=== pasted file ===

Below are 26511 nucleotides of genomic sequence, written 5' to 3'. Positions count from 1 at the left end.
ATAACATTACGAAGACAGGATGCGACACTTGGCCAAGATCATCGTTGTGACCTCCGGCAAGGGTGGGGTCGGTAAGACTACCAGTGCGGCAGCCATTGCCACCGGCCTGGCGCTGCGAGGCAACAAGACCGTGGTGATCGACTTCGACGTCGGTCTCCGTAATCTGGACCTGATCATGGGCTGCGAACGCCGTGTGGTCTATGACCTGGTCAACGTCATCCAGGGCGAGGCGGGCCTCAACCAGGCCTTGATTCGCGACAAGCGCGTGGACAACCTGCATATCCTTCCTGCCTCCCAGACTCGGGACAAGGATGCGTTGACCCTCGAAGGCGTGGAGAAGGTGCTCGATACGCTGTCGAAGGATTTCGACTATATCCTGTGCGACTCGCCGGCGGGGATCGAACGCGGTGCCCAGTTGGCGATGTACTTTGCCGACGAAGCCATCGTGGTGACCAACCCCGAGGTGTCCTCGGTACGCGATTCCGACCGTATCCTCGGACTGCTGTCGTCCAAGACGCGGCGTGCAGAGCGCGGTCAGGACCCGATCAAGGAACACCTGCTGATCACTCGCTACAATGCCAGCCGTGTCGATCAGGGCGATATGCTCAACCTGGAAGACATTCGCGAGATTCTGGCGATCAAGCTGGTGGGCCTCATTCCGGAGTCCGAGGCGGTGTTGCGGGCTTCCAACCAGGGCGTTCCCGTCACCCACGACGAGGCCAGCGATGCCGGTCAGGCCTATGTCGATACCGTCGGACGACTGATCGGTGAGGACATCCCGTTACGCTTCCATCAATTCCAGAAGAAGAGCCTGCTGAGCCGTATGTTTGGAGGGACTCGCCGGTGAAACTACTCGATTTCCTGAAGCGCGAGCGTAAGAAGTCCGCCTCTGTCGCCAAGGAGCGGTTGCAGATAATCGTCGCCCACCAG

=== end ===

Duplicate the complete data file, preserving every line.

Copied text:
Below are 26511 nucleotides of genomic sequence, written 5' to 3'. Positions count from 1 at the left end.
ATAACATTACGAAGACAGGATGCGACACTTGGCCAAGATCATCGTTGTGACCTCCGGCAAGGGTGGGGTCGGTAAGACTACCAGTGCGGCAGCCATTGCCACCGGCCTGGCGCTGCGAGGCAACAAGACCGTGGTGATCGACTTCGACGTCGGTCTCCGTAATCTGGACCTGATCATGGGCTGCGAACGCCGTGTGGTCTATGACCTGGTCAACGTCATCCAGGGCGAGGCGGGCCTCAACCAGGCCTTGATTCGCGACAAGCGCGTGGACAACCTGCATATCCTTCCTGCCTCCCAGACTCGGGACAAGGATGCGTTGACCCTCGAAGGCGTGGAGAAGGTGCTCGATACGCTGTCGAAGGATTTCGACTATATCCTGTGCGACTCGCCGGCGGGGATCGAACGCGGTGCCCAGTTGGCGATGTACTTTGCCGACGAAGCCATCGTGGTGACCAACCCCGAGGTGTCCTCGGTACGCGATTCCGACCGTATCCTCGGACTGCTGTCGTCCAAGACGCGGCGTGCAGAGCGCGGTCAGGACCCGATCAAGGAACACCTGCTGATCACTCGCTACAATGCCAGCCGTGTCGATCAGGGCGATATGCTCAACCTGGAAGACATTCGCGAGATTCTGGCGATCAAGCTGGTGGGCCTCATTCCGGAGTCCGAGGCGGTGTTGCGGGCTTCCAACCAGGGCGTTCCCGTCACCCACGACGAGGCCAGCGATGCCGGTCAGGCCTATGTCGATACCGTCGGACGACTGATCGGTGAGGACATCCCGTTACGCTTCCATCAATTCCAGAAGAAGAGCCTGCTGAGCCGTATGTTTGGAGGGACTCGCCGGTGAAACTACTCGATTTCCTGAAGCGCGAGCGTAAGAAGTCCGCCTCTGTCGCCAAGGAGCGGTTGCAGATAATCGTCGCCCACCAG